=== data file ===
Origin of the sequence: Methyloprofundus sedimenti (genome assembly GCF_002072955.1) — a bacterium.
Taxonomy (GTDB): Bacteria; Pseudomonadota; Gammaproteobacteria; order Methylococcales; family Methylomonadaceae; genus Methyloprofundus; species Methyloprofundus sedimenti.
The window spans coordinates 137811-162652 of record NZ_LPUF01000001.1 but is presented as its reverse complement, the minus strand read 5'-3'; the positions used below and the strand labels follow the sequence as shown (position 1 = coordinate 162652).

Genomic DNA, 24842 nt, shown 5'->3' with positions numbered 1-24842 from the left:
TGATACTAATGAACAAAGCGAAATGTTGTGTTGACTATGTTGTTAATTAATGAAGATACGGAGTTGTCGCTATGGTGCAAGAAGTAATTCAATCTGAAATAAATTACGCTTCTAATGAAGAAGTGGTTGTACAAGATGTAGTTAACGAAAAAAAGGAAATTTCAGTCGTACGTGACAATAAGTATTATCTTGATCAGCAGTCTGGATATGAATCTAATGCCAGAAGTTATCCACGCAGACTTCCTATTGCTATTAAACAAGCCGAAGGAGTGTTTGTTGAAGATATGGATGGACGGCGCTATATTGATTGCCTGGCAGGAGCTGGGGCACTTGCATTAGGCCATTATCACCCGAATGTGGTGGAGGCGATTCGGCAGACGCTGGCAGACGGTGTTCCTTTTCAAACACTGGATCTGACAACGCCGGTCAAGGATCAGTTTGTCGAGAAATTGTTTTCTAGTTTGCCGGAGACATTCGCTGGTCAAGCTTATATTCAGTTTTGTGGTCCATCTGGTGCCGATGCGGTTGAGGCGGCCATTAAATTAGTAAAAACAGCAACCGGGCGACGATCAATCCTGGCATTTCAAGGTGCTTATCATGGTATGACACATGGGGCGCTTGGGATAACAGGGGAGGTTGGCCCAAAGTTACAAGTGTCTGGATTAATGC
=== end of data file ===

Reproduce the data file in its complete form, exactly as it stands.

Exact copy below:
Origin of the sequence: Methyloprofundus sedimenti (genome assembly GCF_002072955.1) — a bacterium.
Taxonomy (GTDB): Bacteria; Pseudomonadota; Gammaproteobacteria; order Methylococcales; family Methylomonadaceae; genus Methyloprofundus; species Methyloprofundus sedimenti.
The window spans coordinates 137811-162652 of record NZ_LPUF01000001.1 but is presented as its reverse complement, the minus strand read 5'-3'; the positions used below and the strand labels follow the sequence as shown (position 1 = coordinate 162652).

Genomic DNA, 24842 nt, shown 5'->3' with positions numbered 1-24842 from the left:
TGATACTAATGAACAAAGCGAAATGTTGTGTTGACTATGTTGTTAATTAATGAAGATACGGAGTTGTCGCTATGGTGCAAGAAGTAATTCAATCTGAAATAAATTACGCTTCTAATGAAGAAGTGGTTGTACAAGATGTAGTTAACGAAAAAAAGGAAATTTCAGTCGTACGTGACAATAAGTATTATCTTGATCAGCAGTCTGGATATGAATCTAATGCCAGAAGTTATCCACGCAGACTTCCTATTGCTATTAAACAAGCCGAAGGAGTGTTTGTTGAAGATATGGATGGACGGCGCTATATTGATTGCCTGGCAGGAGCTGGGGCACTTGCATTAGGCCATTATCACCCGAATGTGGTGGAGGCGATTCGGCAGACGCTGGCAGACGGTGTTCCTTTTCAAACACTGGATCTGACAACGCCGGTCAAGGATCAGTTTGTCGAGAAATTGTTTTCTAGTTTGCCGGAGACATTCGCTGGTCAAGCTTATATTCAGTTTTGTGGTCCATCTGGTGCCGATGCGGTTGAGGCGGCCATTAAATTAGTAAAAACAGCAACCGGGCGACGATCAATCCTGGCATTTCAAGGTGCTTATCATGGTATGACACATGGGGCGCTTGGGATAACAGGGGAGGTTGGCCCAAAGTTACAAGTGTCTGGATTAATGC